MapR is pleased to announce support for event-driven microservices on the MapR Converged Data Platform. In this blog post, I’d like to explain what this means, and how it fits into our bigger idea of “convergence.” Microservices are simple, single-purpose applications that work in unison via lightweight communications, such as data streams. They allow you to more easily manage segmented efforts to build, integrate, and coordinate your applications in ways that have traditionally been impossible with monolithic applications.
This post will help you get started using Apache Spark Streaming for consuming and publishing messages with MapR Streams and the Kafka API. Spark Streaming is an extension of the core Spark API that enables continuous data stream processing. MapR Streams is a distributed messaging system for streaming event data at scale. MapR Streams enables producers and consumers to exchange events in real time via the Apache Kafka 0.9 API.
Get an introduction to streaming analytics, which allows you real-time insight from captured events and big data.
When I first started my internship, I wasn’t really sure what to expect. I knew the basics—MapR was a big data company, I was a technical marketing intern, and I would be doing quite a bit of competitive analysis. I originally found the position while searching for marketing internships in the Bay Area, and this one in particular popped out at me when I read the job description, since it intertwined my interest in marketing with my hope of getting some experience in the tech industry.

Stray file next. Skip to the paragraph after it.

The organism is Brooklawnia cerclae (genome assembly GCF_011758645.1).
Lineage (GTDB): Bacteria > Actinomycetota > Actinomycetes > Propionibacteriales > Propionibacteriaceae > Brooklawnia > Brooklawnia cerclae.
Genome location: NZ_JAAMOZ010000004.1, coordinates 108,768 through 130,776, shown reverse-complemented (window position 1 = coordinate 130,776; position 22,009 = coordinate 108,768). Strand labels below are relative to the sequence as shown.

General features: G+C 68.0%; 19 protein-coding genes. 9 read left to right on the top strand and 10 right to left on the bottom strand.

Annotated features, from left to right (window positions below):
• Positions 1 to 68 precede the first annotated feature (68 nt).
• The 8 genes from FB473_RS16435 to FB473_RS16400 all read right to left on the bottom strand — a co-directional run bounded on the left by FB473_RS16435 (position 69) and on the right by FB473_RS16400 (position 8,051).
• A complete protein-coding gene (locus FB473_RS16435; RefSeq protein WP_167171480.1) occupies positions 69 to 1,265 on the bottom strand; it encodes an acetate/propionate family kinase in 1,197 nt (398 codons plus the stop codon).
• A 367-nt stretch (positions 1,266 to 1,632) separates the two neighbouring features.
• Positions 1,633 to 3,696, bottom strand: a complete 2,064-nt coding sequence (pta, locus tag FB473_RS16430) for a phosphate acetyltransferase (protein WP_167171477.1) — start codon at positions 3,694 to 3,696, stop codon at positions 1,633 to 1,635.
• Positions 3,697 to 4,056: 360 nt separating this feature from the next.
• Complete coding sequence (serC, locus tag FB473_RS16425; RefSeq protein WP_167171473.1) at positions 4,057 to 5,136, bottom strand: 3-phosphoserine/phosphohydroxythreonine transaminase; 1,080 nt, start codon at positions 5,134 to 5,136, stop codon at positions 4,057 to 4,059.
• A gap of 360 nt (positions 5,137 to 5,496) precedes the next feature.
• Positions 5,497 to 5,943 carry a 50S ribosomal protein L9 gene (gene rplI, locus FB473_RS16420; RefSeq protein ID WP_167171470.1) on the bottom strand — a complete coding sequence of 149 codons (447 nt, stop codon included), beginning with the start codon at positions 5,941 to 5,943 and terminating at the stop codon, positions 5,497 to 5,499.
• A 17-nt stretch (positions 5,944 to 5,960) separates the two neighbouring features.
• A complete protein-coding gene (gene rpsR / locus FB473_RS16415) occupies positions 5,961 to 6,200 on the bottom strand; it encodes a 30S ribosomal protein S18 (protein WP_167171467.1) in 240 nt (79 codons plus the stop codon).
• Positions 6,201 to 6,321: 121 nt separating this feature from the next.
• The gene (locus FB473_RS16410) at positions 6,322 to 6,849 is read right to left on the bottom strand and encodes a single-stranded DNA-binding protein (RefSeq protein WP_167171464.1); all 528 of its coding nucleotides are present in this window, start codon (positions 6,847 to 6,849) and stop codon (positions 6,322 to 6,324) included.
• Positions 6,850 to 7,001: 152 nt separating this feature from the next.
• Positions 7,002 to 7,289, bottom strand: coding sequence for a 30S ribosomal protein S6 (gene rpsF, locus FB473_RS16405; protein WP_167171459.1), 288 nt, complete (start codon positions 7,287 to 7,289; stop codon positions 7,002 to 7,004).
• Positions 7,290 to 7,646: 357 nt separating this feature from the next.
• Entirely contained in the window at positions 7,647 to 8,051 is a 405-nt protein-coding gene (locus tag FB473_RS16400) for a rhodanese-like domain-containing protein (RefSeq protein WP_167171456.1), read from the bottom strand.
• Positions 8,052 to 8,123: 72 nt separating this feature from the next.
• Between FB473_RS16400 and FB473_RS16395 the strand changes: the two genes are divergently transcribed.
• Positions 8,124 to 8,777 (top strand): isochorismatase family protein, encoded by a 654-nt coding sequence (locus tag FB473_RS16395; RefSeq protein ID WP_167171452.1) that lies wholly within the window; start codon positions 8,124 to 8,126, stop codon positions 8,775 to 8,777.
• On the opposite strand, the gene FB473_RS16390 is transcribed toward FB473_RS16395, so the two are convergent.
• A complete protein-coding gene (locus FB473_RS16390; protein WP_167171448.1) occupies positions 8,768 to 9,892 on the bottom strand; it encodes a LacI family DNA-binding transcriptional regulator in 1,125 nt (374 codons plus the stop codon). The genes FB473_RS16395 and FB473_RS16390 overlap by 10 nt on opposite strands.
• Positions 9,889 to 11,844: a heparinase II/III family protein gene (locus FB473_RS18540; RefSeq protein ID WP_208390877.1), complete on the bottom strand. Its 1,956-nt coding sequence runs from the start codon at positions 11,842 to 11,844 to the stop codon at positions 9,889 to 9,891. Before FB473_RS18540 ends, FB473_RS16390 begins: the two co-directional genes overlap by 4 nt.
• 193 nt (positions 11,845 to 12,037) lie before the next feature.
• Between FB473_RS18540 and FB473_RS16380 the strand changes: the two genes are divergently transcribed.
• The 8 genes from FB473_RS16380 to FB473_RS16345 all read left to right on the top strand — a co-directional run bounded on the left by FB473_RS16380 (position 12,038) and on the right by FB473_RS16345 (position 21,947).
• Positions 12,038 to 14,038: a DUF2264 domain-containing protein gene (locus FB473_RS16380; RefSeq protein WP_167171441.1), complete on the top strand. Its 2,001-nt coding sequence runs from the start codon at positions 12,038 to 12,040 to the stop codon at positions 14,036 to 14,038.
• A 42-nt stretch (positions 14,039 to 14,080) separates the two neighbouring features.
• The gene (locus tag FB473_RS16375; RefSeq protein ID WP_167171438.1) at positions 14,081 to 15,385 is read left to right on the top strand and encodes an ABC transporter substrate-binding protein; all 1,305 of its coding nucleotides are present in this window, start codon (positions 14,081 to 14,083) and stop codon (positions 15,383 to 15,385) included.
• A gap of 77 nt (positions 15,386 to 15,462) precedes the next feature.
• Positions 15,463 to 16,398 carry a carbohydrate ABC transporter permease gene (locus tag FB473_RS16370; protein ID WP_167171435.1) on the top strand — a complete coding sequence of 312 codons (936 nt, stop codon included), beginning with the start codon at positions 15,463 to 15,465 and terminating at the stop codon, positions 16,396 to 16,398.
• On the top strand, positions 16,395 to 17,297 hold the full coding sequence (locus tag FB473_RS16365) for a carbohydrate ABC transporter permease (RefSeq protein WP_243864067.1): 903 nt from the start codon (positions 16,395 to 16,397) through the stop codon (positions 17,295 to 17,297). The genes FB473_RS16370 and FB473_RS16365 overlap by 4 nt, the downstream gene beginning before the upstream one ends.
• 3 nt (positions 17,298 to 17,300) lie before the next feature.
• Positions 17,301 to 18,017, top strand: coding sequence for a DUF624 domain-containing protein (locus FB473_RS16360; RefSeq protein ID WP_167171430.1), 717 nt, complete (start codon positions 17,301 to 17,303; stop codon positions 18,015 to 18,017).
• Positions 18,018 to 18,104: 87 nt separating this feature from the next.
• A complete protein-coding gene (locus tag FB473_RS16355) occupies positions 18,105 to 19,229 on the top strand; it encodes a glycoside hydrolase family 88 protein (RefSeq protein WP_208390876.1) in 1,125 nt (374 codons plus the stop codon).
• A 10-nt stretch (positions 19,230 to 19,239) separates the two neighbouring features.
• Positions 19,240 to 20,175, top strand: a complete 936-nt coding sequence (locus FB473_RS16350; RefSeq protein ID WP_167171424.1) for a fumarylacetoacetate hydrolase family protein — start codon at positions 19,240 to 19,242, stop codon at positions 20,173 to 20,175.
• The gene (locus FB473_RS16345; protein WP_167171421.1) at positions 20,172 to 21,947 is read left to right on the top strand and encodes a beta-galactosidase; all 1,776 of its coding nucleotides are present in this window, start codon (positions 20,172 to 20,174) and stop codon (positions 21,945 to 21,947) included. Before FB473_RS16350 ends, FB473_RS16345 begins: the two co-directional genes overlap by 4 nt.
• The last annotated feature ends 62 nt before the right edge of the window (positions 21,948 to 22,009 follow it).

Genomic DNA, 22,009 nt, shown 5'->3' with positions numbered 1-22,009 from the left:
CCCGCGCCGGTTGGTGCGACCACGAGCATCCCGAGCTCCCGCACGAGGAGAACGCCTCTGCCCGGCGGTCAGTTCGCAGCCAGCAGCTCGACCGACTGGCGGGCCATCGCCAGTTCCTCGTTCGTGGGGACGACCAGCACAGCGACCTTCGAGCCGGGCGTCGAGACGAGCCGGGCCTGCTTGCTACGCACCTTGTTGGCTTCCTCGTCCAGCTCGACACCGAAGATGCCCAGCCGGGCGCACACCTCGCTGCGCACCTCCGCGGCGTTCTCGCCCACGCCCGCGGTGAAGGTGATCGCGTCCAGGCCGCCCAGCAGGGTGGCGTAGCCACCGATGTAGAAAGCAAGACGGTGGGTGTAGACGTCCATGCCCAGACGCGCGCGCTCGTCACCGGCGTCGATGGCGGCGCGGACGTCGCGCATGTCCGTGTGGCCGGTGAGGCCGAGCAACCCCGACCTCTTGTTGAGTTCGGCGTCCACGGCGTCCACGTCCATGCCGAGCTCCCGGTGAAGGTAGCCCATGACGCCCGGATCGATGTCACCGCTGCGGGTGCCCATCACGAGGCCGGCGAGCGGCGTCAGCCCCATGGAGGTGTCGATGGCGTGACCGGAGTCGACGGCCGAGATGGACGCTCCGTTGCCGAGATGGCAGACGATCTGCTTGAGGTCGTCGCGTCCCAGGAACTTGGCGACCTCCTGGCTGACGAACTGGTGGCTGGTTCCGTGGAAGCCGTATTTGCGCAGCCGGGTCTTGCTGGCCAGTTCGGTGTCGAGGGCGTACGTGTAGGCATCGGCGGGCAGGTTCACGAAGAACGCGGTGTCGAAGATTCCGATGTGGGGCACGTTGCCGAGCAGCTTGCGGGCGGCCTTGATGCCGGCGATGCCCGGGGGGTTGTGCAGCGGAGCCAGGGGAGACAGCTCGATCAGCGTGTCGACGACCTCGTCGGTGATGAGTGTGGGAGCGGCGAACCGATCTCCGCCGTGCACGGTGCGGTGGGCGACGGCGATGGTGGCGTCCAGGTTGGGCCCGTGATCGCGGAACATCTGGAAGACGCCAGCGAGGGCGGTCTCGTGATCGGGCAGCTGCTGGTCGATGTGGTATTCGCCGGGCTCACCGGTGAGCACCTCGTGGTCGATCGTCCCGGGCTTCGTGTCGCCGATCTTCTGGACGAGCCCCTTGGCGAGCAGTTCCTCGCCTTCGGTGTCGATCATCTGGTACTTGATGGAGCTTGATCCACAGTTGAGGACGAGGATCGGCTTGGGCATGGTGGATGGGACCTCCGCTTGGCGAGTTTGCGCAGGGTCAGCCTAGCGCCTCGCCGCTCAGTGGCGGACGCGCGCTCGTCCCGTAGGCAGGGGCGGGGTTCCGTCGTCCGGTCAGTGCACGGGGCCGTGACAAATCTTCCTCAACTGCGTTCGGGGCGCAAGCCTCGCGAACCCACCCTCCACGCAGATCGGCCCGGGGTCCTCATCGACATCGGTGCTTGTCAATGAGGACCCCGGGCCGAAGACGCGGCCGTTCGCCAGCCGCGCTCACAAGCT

A very common use case for the MapR Converged Data Platform is collecting and analyzing data from a variety of sources, including traditional relational databases. Until recently, data engineers would build an ETL pipeline that periodically walks the relational database and loads the data into files on the MapR cluster, then perform batch analytics on that data.
In this week’s Whiteboard Walkthrough, Stephan Ewen, PMC member of Apache Flink and CTO of data Artisans, describes a valuable capability of Apache Flink stream processing: grouping events together that were ob
Apache Drill is an engine that can connect to many different data sources, and provide a SQL interface to them. It's not just a wanna-be SQL interface that trips over at anything complex - it's a hugely functional one including support for many built in functions as well as windowing functions. Whilst it can connect to standard data sources that you'd be able to query with SQL anyway, like Oracle or MySQL, it can also work with flat files such as CSV or JSON, as well as Avro and Parquet formats.
This blog post is the first in a series based on the ebook The Six Elements of Securing Big Data by security expert and thought leader Davi Ottenheimer. In his book, Davi outlines the rationale and key challenges of securing big data systems and applications. He does so using some great anecdotes and with good humor, making the book a good read whether you’re a white/grey/black hat, cyber superhero, or even if you’re not a security expert at all.
Today we are excited to announce the availability of Drill 1.8 on the MapR Converged Data Platform. As part of the Apache Drill community, we continue to deliver iterative releases of Drill, providing significant feature enhancements along with enterprise readiness improvements based on feedback from a variety of customer deployments.
Six months ago, we launched the Converge Community in order to provide a seamless way for Hadoop and Spark developers, data analysts, and administrators to engage in technical discussions and share expertise that furthers the advancement of the big data community as a whole.
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